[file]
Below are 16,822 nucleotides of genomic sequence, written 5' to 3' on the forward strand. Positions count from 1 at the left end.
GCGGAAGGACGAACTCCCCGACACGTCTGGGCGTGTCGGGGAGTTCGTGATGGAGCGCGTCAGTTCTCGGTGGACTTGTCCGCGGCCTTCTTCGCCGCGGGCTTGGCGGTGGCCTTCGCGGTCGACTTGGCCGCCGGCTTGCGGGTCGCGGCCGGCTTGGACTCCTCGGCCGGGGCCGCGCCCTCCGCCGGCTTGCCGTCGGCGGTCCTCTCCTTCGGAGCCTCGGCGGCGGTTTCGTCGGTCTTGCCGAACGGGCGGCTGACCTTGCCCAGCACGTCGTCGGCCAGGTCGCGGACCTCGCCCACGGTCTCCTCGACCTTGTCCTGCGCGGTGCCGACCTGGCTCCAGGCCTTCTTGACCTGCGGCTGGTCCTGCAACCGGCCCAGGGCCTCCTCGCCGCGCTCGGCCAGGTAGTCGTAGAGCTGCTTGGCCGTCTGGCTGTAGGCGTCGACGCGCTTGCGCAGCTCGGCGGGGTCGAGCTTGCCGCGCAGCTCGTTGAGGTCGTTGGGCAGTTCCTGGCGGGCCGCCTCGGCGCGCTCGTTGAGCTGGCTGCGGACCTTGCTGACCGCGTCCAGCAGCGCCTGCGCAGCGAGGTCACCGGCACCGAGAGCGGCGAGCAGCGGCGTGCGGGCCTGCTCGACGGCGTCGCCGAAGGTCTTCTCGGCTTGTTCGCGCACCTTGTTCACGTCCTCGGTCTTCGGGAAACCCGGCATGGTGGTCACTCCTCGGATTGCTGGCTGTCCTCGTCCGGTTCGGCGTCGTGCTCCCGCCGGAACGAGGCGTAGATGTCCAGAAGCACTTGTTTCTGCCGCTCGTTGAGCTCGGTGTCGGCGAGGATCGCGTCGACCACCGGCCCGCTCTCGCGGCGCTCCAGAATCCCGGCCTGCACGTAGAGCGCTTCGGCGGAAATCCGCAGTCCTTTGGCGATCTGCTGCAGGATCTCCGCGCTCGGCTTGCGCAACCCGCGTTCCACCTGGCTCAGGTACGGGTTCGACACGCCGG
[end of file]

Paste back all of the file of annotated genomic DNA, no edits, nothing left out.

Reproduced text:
Below are 16,822 nucleotides of genomic sequence, written 5' to 3' on the forward strand. Positions count from 1 at the left end.
GCGGAAGGACGAACTCCCCGACACGTCTGGGCGTGTCGGGGAGTTCGTGATGGAGCGCGTCAGTTCTCGGTGGACTTGTCCGCGGCCTTCTTCGCCGCGGGCTTGGCGGTGGCCTTCGCGGTCGACTTGGCCGCCGGCTTGCGGGTCGCGGCCGGCTTGGACTCCTCGGCCGGGGCCGCGCCCTCCGCCGGCTTGCCGTCGGCGGTCCTCTCCTTCGGAGCCTCGGCGGCGGTTTCGTCGGTCTTGCCGAACGGGCGGCTGACCTTGCCCAGCACGTCGTCGGCCAGGTCGCGGACCTCGCCCACGGTCTCCTCGACCTTGTCCTGCGCGGTGCCGACCTGGCTCCAGGCCTTCTTGACCTGCGGCTGGTCCTGCAACCGGCCCAGGGCCTCCTCGCCGCGCTCGGCCAGGTAGTCGTAGAGCTGCTTGGCCGTCTGGCTGTAGGCGTCGACGCGCTTGCGCAGCTCGGCGGGGTCGAGCTTGCCGCGCAGCTCGTTGAGGTCGTTGGGCAGTTCCTGGCGGGCCGCCTCGGCGCGCTCGTTGAGCTGGCTGCGGACCTTGCTGACCGCGTCCAGCAGCGCCTGCGCAGCGAGGTCACCGGCACCGAGAGCGGCGAGCAGCGGCGTGCGGGCCTGCTCGACGGCGTCGCCGAAGGTCTTCTCGGCTTGTTCGCGCACCTTGTTCACGTCCTCGGTCTTCGGGAAACCCGGCATGGTGGTCACTCCTCGGATTGCTGGCTGTCCTCGTCCGGTTCGGCGTCGTGCTCCCGCCGGAACGAGGCGTAGATGTCCAGAAGCACTTGTTTCTGCCGCTCGTTGAGCTCGGTGTCGGCGAGGATCGCGTCGACCACCGGCCCGCTCTCGCGGCGCTCCAGAATCCCGGCCTGCACGTAGAGCGCTTCGGCGGAAATCCGCAGTCCTTTGGCGATCTGCTGCAGGATCTCCGCGCTCGGCTTGCGCAACCCGCGTTCCACCTGGCTCAGGTACGGGTTCGACACGCCGG